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New Possible Drug for Neuropathic Pain

Feb 20, 2007

Preliminary results from a phase III withdrawal-design trial with lacosamide in patients with painful diabetic neuropathy show that lacosamide was statistically significant over placebo in reducing pain scores. SCHWARZ PHARMA plans for regulatory submission during the second half of 2007 SCHWARZ PHARMA announced last week that a phase III trial with lacosamide for the treatment of diabetic neuropathy showed statistically significant superiority versus placebo in the primary variable. Lacosamide was also well tolerated in this trial.

Iris Loew-Friedrich, MD, PhD, Member of the Executive Board SCHWARZ PHARMA AG said: “We see promising results underlining the efficacy and safety of lacosamide in neuropathic pain. We are now preparing the application documents for a regulatory submission by the year end."

106 patients with painful diabetic neuropathy were treated in this multi-center, double-blind, placebo-controlled phase III study. All patients began the trial receiving their optimal dose of lacosamide (< 400mg/day). During the 16 weeks treatment duration, lacosamide was withdrawn and re-introduced in a blinded fashion at pre-defined time points. Overall, patients showed consistently higher average pain scores while taking placebo than when re-exposed to lacosamide.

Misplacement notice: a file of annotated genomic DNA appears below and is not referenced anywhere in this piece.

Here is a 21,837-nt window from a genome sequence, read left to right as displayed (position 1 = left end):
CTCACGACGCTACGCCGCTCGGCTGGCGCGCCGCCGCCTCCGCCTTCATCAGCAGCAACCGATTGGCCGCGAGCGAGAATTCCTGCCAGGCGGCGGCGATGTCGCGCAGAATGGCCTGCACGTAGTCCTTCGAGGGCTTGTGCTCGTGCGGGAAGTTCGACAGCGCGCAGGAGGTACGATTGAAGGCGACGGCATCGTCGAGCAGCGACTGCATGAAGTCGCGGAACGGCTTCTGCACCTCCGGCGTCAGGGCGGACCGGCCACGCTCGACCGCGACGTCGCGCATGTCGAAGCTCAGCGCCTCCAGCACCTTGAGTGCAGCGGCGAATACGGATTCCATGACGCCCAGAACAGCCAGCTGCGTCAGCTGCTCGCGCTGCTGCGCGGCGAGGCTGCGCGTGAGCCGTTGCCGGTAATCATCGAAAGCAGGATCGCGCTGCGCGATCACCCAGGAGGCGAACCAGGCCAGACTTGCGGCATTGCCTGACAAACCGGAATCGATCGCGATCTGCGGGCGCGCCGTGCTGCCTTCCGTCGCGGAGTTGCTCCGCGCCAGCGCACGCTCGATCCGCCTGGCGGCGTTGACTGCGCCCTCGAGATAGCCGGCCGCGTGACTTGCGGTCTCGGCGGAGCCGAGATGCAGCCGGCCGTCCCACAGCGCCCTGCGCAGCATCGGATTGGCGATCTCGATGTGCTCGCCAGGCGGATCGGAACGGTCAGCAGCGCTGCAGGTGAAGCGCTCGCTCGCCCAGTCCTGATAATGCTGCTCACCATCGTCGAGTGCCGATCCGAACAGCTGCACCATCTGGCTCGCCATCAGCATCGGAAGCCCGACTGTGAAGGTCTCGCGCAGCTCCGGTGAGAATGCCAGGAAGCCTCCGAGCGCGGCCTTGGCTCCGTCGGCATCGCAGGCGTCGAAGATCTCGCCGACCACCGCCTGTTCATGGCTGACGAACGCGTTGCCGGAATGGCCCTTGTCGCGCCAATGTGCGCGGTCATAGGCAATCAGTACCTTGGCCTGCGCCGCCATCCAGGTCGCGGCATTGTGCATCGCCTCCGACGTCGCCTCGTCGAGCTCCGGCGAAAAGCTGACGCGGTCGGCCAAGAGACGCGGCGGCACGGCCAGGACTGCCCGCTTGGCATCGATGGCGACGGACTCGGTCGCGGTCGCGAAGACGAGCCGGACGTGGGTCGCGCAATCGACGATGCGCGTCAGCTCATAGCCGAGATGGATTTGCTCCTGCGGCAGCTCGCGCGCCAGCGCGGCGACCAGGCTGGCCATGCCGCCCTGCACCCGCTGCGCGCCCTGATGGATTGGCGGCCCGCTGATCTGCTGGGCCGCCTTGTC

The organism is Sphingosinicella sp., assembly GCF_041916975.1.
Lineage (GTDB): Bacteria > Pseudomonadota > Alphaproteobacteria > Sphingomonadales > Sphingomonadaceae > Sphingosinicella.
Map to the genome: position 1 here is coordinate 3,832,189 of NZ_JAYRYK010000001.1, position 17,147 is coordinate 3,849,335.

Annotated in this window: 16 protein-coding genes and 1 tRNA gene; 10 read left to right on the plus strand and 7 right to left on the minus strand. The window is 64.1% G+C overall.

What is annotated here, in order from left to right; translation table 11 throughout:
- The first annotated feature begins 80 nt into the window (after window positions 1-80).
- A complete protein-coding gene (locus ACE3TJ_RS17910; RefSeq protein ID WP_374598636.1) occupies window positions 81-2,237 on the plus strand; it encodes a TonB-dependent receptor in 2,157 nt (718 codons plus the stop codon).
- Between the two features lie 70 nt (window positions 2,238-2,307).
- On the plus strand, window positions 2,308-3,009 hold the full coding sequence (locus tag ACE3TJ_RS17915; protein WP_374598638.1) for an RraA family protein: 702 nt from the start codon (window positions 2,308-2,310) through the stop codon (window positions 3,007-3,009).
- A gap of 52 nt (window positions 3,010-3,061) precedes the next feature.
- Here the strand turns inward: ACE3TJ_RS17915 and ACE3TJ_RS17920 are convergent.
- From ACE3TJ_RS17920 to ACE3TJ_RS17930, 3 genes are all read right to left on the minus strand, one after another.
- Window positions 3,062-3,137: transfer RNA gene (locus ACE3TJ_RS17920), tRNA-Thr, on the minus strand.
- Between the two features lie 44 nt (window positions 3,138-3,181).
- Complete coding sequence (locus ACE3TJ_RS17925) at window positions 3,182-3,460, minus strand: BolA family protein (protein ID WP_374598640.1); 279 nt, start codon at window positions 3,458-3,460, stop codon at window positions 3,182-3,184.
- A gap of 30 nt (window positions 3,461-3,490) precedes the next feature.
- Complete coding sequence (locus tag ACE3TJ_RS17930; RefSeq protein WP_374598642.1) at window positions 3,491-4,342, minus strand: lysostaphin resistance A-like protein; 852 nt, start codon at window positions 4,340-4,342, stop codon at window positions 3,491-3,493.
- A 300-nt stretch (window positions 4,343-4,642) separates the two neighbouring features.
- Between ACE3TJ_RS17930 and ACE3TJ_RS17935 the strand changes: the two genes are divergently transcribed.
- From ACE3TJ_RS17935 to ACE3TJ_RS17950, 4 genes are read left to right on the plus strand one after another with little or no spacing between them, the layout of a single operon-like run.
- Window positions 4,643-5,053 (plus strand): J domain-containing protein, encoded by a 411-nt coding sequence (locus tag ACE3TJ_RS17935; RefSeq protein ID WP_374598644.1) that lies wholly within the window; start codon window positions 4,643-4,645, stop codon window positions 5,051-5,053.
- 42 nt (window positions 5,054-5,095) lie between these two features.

Treatment with lacosamide and placebo was compared in patients already receiving lacosamide in daily doses of up to 400mg/day in a long-term trial. The patients were entered in a sub trial and randomized to receive placebo treatment for up to 28 days at a pre-defined time point. Following the placebo period, patients were re-titrated to their previous optimal lacosamide dose in a double-blind fashion. The trial showed statistically significant superiority of lacosamide over placebo. The primary variable was change in average daily pain score from baseline to the end of each treatment period on lacosamide or placebo using an 11-point Likert pain scale. Lacosamide was very well tolerated in this trial. No withdrawal effects were observed when lacosamide was abruptly discontinued on entering the placebo period. No single side effect occurred in more than 10% of the patients, the most common side effects were diarrhea and nausea (both <5%).

SCHWARZ PHARMA has identified the novel dual mode of action for lacosamide: the selective enhancement of sodium channel slow inactivation and the modulation of CRMP-2 (collapsing response mediator protein 2). Preclinical trials showed that these novel modes of action could be the basis for the efficacy of lacosamide in the treatment of epilepsy and diabetic neuropathic pain. The mechanism might also interfere with the progression of the diseases. The mode of action data were initially presented at the 9th International Conference on the Mechanisms and Treatment of Neuropathic Pain, Bermudas, in November 2006.



Diabetes Increase 128% Among American Indians and Alaska Natives: The prevalence of diabetes among American Indians and Alaska Natives ages 15 to 19 increased by 128% from 1990 to 2004 and by 77% for children under age 15, Charles Grim, director of HHS’ Indian Health Service, stated. In some communities, the prevalence rate is as high as 60% among adults."




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